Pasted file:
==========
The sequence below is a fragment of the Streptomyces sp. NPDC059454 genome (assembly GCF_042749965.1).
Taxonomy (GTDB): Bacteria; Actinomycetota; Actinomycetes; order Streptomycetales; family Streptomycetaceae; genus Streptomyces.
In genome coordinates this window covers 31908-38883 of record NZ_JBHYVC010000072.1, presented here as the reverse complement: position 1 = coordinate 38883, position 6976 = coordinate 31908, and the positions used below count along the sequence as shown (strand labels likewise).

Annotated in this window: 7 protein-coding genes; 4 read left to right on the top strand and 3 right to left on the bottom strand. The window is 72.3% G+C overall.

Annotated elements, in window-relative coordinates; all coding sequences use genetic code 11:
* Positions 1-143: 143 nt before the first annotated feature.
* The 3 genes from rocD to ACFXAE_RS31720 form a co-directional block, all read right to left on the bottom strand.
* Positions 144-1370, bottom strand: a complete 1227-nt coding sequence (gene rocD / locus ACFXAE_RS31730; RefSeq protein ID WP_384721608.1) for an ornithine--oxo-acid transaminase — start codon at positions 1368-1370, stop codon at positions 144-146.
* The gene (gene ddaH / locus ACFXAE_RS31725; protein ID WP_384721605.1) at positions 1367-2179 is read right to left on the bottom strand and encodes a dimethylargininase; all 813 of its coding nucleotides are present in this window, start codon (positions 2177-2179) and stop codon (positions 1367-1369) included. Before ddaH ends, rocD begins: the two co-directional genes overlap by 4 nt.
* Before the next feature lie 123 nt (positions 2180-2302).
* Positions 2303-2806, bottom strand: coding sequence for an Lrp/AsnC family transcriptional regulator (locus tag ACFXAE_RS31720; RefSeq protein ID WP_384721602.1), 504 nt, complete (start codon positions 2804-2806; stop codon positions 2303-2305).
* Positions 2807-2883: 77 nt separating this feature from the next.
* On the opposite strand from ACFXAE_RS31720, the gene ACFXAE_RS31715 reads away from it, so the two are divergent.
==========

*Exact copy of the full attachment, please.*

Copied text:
The sequence below is a fragment of the Streptomyces sp. NPDC059454 genome (assembly GCF_042749965.1).
Taxonomy (GTDB): Bacteria; Actinomycetota; Actinomycetes; order Streptomycetales; family Streptomycetaceae; genus Streptomyces.
In genome coordinates this window covers 31908-38883 of record NZ_JBHYVC010000072.1, presented here as the reverse complement: position 1 = coordinate 38883, position 6976 = coordinate 31908, and the positions used below count along the sequence as shown (strand labels likewise).

Annotated in this window: 7 protein-coding genes; 4 read left to right on the top strand and 3 right to left on the bottom strand. The window is 72.3% G+C overall.

Annotated elements, in window-relative coordinates; all coding sequences use genetic code 11:
* Positions 1-143: 143 nt before the first annotated feature.
* The 3 genes from rocD to ACFXAE_RS31720 form a co-directional block, all read right to left on the bottom strand.
* Positions 144-1370, bottom strand: a complete 1227-nt coding sequence (gene rocD / locus ACFXAE_RS31730; RefSeq protein ID WP_384721608.1) for an ornithine--oxo-acid transaminase — start codon at positions 1368-1370, stop codon at positions 144-146.
* The gene (gene ddaH / locus ACFXAE_RS31725; protein ID WP_384721605.1) at positions 1367-2179 is read right to left on the bottom strand and encodes a dimethylargininase; all 813 of its coding nucleotides are present in this window, start codon (positions 2177-2179) and stop codon (positions 1367-1369) included. Before ddaH ends, rocD begins: the two co-directional genes overlap by 4 nt.
* Before the next feature lie 123 nt (positions 2180-2302).
* Positions 2303-2806, bottom strand: coding sequence for an Lrp/AsnC family transcriptional regulator (locus tag ACFXAE_RS31720; RefSeq protein ID WP_384721602.1), 504 nt, complete (start codon positions 2804-2806; stop codon positions 2303-2305).
* Positions 2807-2883: 77 nt separating this feature from the next.
* On the opposite strand from ACFXAE_RS31720, the gene ACFXAE_RS31715 reads away from it, so the two are divergent.